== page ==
"If, when a couple starts out, she's already a big star, this usually doesn't create any problems in the marriage," said Dr. Kaplan in an interview with Savvy magazine. "Often, however, the initial contract is a secret deal stating that the woman is supposed to lose in any competion--in tennis, in Monopoly. Then when something happens and she starts to earn a lot more money, there is a crisis."

The roots of this "competition crisis" lie largely in the socialization process, wrote anthropologist Margaret Mead in her 1949 classic, Male & Female: "Many societies have educated their male children on the simple device of teaching them not to be women. But in addition to learning that at all costs he must not be a girl, he is continually forced to compete with girls at the very age when girls mature faster than boys.

Boys and girls "are treated as alike whenever it suits the world . . . in arithmetic, in table manners . . . and as unlike whenever that provides a better goad. If a boy cries, he is scolded more than a girl who doesn't cry; when she outstrips him, he is told it is even worse than if he had been outstripped by a boy, and yet she may be almost twice his size and he has also been told not to hit her because she is a girl."

These childhood inconsistencies can create great conflict in adulthood. "American men," wrote Mead, "have to use at least part of their sense of masculine self-esteem as men on beating women in terms of money and status. And American women agree with them and tend to despise a man who is outdistanced by a woman."

While these sex-stereotyped views have changed somewhat in the quarter-century since Mead wrote her book, psychologists note that many men still feel "unsexed by failure" while many women feel "unsexed by success."

The female "fear-of-success" syndrome can be a particular problem for women who enter nontraditional fields, says Youngstown State University psychology professor Ahalya Krishnan. "Since this experience is so different from what her upbringing led her to expect, she may have many anxieties . . . that she is somehow unfeminine, that others won't like her. Women are taught to nurture and feel good when the people around them feel good, so it may be difficult for her to defeat someone else and be happy about it."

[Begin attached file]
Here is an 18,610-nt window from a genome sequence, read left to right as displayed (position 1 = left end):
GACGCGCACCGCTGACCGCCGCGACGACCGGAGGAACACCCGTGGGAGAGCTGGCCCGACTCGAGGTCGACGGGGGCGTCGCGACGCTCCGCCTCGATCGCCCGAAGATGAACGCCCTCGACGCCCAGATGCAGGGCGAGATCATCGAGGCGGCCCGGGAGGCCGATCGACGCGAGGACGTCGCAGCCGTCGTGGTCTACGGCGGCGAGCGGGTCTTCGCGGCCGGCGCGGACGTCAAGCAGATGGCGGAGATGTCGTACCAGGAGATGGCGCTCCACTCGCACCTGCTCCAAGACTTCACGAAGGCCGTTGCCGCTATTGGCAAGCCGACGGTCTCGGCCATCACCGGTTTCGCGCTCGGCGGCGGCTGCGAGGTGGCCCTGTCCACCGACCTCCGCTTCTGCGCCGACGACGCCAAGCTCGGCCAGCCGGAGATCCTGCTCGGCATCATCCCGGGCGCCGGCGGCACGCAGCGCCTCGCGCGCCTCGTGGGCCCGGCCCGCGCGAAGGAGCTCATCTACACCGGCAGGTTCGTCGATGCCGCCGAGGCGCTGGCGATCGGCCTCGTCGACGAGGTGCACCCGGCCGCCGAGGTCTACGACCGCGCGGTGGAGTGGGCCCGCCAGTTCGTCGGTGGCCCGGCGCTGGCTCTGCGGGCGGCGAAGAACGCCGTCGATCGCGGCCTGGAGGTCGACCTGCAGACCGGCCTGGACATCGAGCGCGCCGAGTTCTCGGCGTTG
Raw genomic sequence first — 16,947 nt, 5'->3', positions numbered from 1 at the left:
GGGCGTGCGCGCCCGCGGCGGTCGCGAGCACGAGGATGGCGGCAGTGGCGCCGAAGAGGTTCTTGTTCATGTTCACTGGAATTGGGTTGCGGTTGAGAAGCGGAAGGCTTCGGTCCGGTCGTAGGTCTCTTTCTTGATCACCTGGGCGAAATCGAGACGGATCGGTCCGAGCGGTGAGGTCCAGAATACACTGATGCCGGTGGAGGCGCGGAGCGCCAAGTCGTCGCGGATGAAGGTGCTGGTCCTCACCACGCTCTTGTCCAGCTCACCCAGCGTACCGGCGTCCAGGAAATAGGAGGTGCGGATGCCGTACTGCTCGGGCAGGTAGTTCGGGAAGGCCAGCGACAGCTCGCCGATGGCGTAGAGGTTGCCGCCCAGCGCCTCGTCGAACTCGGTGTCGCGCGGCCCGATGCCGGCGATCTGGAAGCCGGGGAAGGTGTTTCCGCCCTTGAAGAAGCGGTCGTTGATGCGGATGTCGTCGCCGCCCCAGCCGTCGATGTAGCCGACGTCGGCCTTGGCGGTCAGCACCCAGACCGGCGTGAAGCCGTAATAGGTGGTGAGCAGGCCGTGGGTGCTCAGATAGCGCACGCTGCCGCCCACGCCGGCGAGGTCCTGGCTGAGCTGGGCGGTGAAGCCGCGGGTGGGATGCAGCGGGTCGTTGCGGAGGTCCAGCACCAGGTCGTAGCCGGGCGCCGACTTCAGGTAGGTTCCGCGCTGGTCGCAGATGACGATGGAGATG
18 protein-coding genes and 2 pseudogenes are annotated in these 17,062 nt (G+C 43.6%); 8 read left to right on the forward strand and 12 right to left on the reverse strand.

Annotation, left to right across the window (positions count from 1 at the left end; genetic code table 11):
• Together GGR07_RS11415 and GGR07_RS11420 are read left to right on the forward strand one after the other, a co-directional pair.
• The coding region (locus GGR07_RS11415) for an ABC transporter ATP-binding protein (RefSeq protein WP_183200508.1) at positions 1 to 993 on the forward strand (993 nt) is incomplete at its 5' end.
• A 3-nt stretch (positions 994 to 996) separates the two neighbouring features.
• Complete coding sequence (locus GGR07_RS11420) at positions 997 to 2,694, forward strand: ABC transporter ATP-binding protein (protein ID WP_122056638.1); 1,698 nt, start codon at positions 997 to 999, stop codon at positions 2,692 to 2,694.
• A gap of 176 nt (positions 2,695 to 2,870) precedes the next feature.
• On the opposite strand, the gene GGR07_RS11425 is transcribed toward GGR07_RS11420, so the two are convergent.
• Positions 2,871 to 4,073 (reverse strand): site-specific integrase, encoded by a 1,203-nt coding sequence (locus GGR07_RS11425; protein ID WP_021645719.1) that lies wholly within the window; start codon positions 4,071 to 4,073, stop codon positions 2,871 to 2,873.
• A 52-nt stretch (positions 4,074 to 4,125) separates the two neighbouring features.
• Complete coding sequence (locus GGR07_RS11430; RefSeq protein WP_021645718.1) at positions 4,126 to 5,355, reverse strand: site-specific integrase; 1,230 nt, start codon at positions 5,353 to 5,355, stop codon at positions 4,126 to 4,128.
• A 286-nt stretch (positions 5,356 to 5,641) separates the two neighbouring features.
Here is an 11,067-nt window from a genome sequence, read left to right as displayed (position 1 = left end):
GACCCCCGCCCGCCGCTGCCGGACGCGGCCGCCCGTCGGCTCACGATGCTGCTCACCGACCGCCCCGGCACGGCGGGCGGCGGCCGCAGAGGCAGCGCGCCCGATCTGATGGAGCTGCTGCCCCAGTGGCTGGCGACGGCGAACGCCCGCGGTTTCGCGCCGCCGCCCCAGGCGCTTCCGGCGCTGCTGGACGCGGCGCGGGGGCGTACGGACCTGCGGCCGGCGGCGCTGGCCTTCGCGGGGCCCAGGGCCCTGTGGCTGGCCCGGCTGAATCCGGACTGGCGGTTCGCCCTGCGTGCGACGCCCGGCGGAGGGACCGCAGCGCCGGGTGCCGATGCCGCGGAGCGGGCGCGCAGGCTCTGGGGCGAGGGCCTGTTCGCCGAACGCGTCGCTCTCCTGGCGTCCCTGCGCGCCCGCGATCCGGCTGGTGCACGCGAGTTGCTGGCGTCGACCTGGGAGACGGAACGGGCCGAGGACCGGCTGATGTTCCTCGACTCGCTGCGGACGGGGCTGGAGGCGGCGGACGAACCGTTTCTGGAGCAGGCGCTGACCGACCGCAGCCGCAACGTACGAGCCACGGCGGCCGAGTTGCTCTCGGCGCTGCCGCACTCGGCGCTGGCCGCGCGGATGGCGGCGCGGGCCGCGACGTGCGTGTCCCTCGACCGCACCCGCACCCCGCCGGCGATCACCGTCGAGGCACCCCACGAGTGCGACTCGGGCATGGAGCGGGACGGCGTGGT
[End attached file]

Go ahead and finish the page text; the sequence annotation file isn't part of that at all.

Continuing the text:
This "success stigma" is a particular problem, says Krishnan, "in Western societies that take pride in self-selection of mates. Given the ratio of more women to men in the matrimonial market, many women fear that if they show a competitive side to men or beat them, they will scare off potential mates."

Women are used to competing for men, she says, not with them.

By contrast, in India -- where marriages are arranged -- a woman's high earning power is an asset in the marriage market. But there, she adds, "any money the wife earns goes to the husband. The man is the king."

Competition exists in all societies -- "even the communist ones that boast they're co-operative," claims Krishnan. "There you don't have individual competition, you have group competition and the peer pressure not to let your team down can be even more powerful."

America's current "competition anxiety," she says, is reflected in the tremendous popularity of videogames. "When you're competing with a machine and you fail, it's not going to ridicule you."

Society exacerbates competition confusion, says Los Angeles psychiatrist Judd Marmor, "by sending us mixed signals. On the one hand we say it's good to win, but on the other we say it's bad to be competitive. In general, society still tends to be more supportive of competitive men than of competitive women."